Uveitis is the inflammation of the uveal region of the eye, most commonly by an infection. Uvea is a group of pigmented and non pigmented tissues lying in the middle among the three layers that make the eye. Uvea again consists of three layers: iris, cilliary body and the choroid. The uvea is also known as the uveal tract in some medical circles, this tract is necessary for the nutrition of the eye and also to reduce glare of the light that enters by absorbing the light and reducing internal reflection within the eye. In addition the uvea also helps in generating the aqueous humour and in controlling the focus of the eye lens. The uvea also consists of lymphocytes and is therefore prone to respond to inflammation by developing lymphocytic infiltrates. Uveitis is therefore a condition that requires urgent response from an ophthalmologist and immediate treatment.
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Anterior Uveitis mainly includes iritis, which is known as the inflammation of the anterior chamber and the iris, and iridocyclitis, which is inflammation of the iris anterior chamber and the vitreous cavity. Anterior uveitis presents itself as redness of the eyes, irregular pupils, photophobia, blurred vision, eye pain/pressure, floaters visible to the patient, headaches, iridocyclitis induced cataract/glaucoma or synechia (attachment of iris to cornea or lens). The causative factors for uveitis has not yet been confirmed, however in half of the anterior uveitis cases a correlation was observed with the presence of HLA-B27 gene, which is a type of human leukocyte antigen (HLA) that increases the probability of an individual to contract uveitis by 15%.
Anterior uveitis or acute anterior uveitis is the most common form of uveitis. Uveitis is primarily found to be systemic immune based; however possible causative factors in many cases also include infections from: Brucellosis, Leptospirosis, Lyme disease, Tuberculosis, Syphilis, Toxoplasmic chorioretinitis, Toxocariasis, or ocular histoplasmosis syndrome. Besides these drug interactions like rifabutin can also cause uveitis. Basically Uveitis occurs from the failed or hyperactive ocular immune response, this results in tissue destruction and inflammation, followed by buildup of mucus in extreme cases, hence the increased pressure.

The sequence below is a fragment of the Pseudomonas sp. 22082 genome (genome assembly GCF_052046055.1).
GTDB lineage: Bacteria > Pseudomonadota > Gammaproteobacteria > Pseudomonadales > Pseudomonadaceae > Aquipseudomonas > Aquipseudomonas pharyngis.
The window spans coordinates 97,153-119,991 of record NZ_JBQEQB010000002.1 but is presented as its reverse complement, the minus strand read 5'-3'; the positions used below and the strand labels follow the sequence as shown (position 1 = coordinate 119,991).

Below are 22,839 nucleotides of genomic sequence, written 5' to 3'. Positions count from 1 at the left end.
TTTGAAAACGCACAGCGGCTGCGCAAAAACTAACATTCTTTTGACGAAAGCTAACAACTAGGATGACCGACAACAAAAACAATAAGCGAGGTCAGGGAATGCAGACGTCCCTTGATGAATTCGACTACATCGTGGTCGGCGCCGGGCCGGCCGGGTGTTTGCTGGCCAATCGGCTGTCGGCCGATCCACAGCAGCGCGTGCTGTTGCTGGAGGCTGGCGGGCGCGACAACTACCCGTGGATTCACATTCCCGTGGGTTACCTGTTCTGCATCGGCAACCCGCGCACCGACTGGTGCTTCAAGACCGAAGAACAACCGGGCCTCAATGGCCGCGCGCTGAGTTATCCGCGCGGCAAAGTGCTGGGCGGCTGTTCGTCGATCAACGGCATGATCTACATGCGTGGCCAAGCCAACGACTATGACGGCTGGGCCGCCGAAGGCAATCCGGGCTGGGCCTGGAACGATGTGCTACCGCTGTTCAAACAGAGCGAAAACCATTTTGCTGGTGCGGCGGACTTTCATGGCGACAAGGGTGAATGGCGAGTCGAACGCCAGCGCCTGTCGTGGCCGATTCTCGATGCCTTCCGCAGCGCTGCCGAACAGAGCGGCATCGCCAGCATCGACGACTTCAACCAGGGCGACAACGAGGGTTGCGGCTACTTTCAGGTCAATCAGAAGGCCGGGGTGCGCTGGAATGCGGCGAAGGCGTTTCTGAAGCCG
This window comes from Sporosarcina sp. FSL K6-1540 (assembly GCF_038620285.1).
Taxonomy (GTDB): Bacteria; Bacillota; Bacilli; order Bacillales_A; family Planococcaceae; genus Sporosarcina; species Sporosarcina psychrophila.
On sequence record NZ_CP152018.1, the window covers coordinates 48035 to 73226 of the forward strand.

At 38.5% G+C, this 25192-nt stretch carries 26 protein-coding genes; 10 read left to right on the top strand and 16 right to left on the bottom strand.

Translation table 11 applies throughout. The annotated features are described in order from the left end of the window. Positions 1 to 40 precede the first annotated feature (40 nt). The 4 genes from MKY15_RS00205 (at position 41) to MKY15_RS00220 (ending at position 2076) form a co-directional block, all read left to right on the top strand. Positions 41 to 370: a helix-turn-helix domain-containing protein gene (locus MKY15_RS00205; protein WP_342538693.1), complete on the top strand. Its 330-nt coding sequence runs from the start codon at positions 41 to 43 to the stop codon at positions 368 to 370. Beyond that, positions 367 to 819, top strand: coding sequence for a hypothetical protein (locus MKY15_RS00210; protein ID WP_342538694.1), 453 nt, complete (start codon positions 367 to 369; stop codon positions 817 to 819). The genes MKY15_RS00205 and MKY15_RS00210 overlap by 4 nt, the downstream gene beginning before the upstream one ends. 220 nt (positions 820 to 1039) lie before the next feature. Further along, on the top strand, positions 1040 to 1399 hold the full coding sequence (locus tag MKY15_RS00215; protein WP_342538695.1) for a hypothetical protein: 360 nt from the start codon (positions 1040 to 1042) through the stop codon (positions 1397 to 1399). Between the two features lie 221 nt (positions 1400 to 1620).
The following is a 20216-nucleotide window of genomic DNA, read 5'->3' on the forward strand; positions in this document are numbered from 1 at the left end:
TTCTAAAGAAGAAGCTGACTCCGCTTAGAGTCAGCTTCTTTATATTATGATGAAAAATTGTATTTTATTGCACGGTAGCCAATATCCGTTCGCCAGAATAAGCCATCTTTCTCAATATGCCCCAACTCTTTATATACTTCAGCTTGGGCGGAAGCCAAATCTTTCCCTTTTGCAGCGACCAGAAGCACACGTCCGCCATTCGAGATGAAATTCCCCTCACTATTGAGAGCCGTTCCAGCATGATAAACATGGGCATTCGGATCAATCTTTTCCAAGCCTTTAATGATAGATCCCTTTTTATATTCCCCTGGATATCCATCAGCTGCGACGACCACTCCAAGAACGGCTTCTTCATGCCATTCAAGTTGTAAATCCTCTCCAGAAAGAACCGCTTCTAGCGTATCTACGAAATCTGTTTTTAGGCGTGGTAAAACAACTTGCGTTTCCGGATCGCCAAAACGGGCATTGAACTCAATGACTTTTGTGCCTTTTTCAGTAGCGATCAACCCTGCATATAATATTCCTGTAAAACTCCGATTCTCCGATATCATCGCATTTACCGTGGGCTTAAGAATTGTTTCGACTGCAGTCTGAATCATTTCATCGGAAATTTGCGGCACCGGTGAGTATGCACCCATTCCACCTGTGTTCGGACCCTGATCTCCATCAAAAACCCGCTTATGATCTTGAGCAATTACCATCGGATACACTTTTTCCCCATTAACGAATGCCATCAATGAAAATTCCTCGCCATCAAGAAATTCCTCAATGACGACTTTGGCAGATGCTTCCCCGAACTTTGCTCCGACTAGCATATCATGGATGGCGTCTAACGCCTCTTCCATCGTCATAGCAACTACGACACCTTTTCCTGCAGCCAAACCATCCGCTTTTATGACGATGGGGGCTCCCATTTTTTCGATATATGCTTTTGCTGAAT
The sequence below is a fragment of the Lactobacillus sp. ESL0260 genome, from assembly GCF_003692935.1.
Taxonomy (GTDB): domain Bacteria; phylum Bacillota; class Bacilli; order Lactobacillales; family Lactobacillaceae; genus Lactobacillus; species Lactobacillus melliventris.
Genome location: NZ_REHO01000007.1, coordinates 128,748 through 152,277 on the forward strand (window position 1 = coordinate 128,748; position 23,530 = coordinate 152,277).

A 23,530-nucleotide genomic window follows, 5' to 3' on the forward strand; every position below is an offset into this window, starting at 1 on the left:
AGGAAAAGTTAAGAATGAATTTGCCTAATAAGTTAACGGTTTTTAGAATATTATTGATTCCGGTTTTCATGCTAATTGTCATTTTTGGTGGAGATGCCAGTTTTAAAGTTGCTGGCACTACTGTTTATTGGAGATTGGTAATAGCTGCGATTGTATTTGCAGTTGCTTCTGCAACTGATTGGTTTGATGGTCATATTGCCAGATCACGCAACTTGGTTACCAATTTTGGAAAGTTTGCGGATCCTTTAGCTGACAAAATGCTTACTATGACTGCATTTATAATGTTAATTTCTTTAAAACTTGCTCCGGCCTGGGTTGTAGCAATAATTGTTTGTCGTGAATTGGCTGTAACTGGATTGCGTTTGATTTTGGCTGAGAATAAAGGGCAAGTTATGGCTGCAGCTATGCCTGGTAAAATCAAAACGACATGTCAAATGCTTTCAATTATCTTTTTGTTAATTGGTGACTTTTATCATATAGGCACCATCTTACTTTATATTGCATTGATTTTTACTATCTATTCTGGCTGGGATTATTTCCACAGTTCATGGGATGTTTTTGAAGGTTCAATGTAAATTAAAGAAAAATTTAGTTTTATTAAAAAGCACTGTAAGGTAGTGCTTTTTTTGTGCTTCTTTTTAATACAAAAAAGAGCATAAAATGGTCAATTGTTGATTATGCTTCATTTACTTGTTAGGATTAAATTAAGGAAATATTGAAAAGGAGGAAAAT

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The treatment for uveitis is mainly symptom specific, with steroids and non-steroidal anti inflammatory drugs ins the form of eye drops, or oral medications. Corneal ulcers if present may pose as complications hence anti-inflammatory medication is prescribed only after ruling out this disorder. Cyclopegics or ciliary muscle relaxants are administered for diagnosis or certain surgical treatment if necessary. Anti TNF agents and other anti metabolite medications may prove helpful in cases of severe uveitis, e.g. infliximab.
Certain drugs like metformin, which is generally used as anti-diabetic drug has also been found to reduce inflammation in uveitis. Recent drugs like gevokizumab have undergone trials to for uveitis without infectious origin. The treatments given vary with the causative factor of uveitis, but overall the condition usually recedes after proper care and procedures are followed. In severe adverse cases, vision loss or cataract/glaucoma may occur, such cases however occur in very rare occasions. The incidence rate is as high as one in 4500 individuals globally according to a medical journal on ocular immunology. The incidence rates in developed countries of the west are higher than the developing countries in Asia and Africa. The anterior uveitis market is therefore restricted to North American and European region, followed by Asia, South America and Rest of the World.
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Some of the companies involved in the production of uveitis related drugs include: Novartis AG, Amdipharm Mercury Company Limited, Santen pharmaceuticals, etc.